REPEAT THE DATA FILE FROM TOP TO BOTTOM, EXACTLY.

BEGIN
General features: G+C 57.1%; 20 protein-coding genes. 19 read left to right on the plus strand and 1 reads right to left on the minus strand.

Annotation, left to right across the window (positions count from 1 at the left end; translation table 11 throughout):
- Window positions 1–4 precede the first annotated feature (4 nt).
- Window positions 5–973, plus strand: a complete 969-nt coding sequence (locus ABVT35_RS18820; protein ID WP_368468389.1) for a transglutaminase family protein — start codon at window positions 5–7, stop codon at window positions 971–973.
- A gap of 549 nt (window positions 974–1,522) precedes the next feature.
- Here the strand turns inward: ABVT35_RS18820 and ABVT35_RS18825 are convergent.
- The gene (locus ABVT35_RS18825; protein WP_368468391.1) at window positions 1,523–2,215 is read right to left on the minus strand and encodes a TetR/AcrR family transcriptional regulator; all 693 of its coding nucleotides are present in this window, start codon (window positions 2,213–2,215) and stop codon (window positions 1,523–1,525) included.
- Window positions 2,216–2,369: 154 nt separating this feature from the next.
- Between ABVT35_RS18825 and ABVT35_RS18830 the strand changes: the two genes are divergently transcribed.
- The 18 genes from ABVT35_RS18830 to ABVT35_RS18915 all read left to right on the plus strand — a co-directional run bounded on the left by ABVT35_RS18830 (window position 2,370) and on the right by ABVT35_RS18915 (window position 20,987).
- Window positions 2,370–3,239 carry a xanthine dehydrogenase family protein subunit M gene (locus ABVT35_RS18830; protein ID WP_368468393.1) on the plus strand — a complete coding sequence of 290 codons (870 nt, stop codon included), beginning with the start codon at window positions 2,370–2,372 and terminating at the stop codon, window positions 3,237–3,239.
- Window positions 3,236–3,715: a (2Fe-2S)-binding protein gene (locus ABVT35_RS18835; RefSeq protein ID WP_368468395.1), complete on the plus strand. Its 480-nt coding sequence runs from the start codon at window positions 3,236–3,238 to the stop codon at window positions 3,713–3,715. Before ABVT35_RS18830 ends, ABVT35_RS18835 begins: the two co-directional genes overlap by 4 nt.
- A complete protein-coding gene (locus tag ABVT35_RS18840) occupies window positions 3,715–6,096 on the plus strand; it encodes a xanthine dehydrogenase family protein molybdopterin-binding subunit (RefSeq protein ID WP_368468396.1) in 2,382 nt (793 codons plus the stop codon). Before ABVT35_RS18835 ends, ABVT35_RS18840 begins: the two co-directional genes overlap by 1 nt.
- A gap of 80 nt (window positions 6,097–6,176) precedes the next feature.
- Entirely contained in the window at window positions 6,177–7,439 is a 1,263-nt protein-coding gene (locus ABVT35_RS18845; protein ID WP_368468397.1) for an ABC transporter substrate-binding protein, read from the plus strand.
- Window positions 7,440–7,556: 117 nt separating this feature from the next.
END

General features: G+C 57.1%; 20 protein-coding genes. 19 read left to right on the plus strand and 1 reads right to left on the minus strand.

Annotation, left to right across the window (positions count from 1 at the left end; translation table 11 throughout):
- Window positions 1–4 precede the first annotated feature (4 nt).
- Window positions 5–973, plus strand: a complete 969-nt coding sequence (locus ABVT35_RS18820; protein ID WP_368468389.1) for a transglutaminase family protein — start codon at window positions 5–7, stop codon at window positions 971–973.
- A gap of 549 nt (window positions 974–1,522) precedes the next feature.
- Here the strand turns inward: ABVT35_RS18820 and ABVT35_RS18825 are convergent.
- The gene (locus ABVT35_RS18825; protein WP_368468391.1) at window positions 1,523–2,215 is read right to left on the minus strand and encodes a TetR/AcrR family transcriptional regulator; all 693 of its coding nucleotides are present in this window, start codon (window positions 2,213–2,215) and stop codon (window positions 1,523–1,525) included.
- Window positions 2,216–2,369: 154 nt separating this feature from the next.
- Between ABVT35_RS18825 and ABVT35_RS18830 the strand changes: the two genes are divergently transcribed.
- The 18 genes from ABVT35_RS18830 to ABVT35_RS18915 all read left to right on the plus strand — a co-directional run bounded on the left by ABVT35_RS18830 (window position 2,370) and on the right by ABVT35_RS18915 (window position 20,987).
- Window positions 2,370–3,239 carry a xanthine dehydrogenase family protein subunit M gene (locus ABVT35_RS18830; protein ID WP_368468393.1) on the plus strand — a complete coding sequence of 290 codons (870 nt, stop codon included), beginning with the start codon at window positions 2,370–2,372 and terminating at the stop codon, window positions 3,237–3,239.
- Window positions 3,236–3,715: a (2Fe-2S)-binding protein gene (locus ABVT35_RS18835; RefSeq protein ID WP_368468395.1), complete on the plus strand. Its 480-nt coding sequence runs from the start codon at window positions 3,236–3,238 to the stop codon at window positions 3,713–3,715. Before ABVT35_RS18830 ends, ABVT35_RS18835 begins: the two co-directional genes overlap by 4 nt.
- A complete protein-coding gene (locus tag ABVT35_RS18840) occupies window positions 3,715–6,096 on the plus strand; it encodes a xanthine dehydrogenase family protein molybdopterin-binding subunit (RefSeq protein ID WP_368468396.1) in 2,382 nt (793 codons plus the stop codon). Before ABVT35_RS18835 ends, ABVT35_RS18840 begins: the two co-directional genes overlap by 1 nt.
- A gap of 80 nt (window positions 6,097–6,176) precedes the next feature.
- Entirely contained in the window at window positions 6,177–7,439 is a 1,263-nt protein-coding gene (locus ABVT35_RS18845; protein ID WP_368468397.1) for an ABC transporter substrate-binding protein, read from the plus strand.
- Window positions 7,440–7,556: 117 nt separating this feature from the next.